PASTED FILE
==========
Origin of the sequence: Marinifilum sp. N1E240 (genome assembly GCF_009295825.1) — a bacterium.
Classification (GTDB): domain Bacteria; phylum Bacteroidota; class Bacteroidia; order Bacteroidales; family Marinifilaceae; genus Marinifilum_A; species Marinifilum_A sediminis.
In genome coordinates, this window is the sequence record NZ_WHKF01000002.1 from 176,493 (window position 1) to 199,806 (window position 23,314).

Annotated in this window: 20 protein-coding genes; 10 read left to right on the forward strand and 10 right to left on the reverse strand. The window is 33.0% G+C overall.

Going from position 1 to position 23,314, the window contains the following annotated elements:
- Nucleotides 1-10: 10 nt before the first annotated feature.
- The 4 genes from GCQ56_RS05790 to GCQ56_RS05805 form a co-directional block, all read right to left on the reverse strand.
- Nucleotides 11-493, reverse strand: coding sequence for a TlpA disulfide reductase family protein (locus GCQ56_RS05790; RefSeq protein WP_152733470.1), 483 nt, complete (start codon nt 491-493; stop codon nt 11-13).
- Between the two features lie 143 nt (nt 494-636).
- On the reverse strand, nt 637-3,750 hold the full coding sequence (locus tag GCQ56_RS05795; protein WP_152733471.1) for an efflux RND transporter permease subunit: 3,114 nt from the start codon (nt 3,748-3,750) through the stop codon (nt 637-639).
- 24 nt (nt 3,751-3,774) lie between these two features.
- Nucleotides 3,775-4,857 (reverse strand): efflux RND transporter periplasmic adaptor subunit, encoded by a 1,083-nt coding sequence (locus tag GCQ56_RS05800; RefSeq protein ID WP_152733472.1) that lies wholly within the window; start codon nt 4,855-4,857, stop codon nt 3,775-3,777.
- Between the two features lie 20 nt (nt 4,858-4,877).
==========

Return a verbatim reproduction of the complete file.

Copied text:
Origin of the sequence: Marinifilum sp. N1E240 (genome assembly GCF_009295825.1) — a bacterium.
Classification (GTDB): domain Bacteria; phylum Bacteroidota; class Bacteroidia; order Bacteroidales; family Marinifilaceae; genus Marinifilum_A; species Marinifilum_A sediminis.
In genome coordinates, this window is the sequence record NZ_WHKF01000002.1 from 176,493 (window position 1) to 199,806 (window position 23,314).

Annotated in this window: 20 protein-coding genes; 10 read left to right on the forward strand and 10 right to left on the reverse strand. The window is 33.0% G+C overall.

Going from position 1 to position 23,314, the window contains the following annotated elements:
- Nucleotides 1-10: 10 nt before the first annotated feature.
- The 4 genes from GCQ56_RS05790 to GCQ56_RS05805 form a co-directional block, all read right to left on the reverse strand.
- Nucleotides 11-493, reverse strand: coding sequence for a TlpA disulfide reductase family protein (locus GCQ56_RS05790; RefSeq protein WP_152733470.1), 483 nt, complete (start codon nt 491-493; stop codon nt 11-13).
- Between the two features lie 143 nt (nt 494-636).
- On the reverse strand, nt 637-3,750 hold the full coding sequence (locus tag GCQ56_RS05795; protein WP_152733471.1) for an efflux RND transporter permease subunit: 3,114 nt from the start codon (nt 3,748-3,750) through the stop codon (nt 637-639).
- 24 nt (nt 3,751-3,774) lie between these two features.
- Nucleotides 3,775-4,857 (reverse strand): efflux RND transporter periplasmic adaptor subunit, encoded by a 1,083-nt coding sequence (locus tag GCQ56_RS05800; RefSeq protein ID WP_152733472.1) that lies wholly within the window; start codon nt 4,855-4,857, stop codon nt 3,775-3,777.
- Between the two features lie 20 nt (nt 4,858-4,877).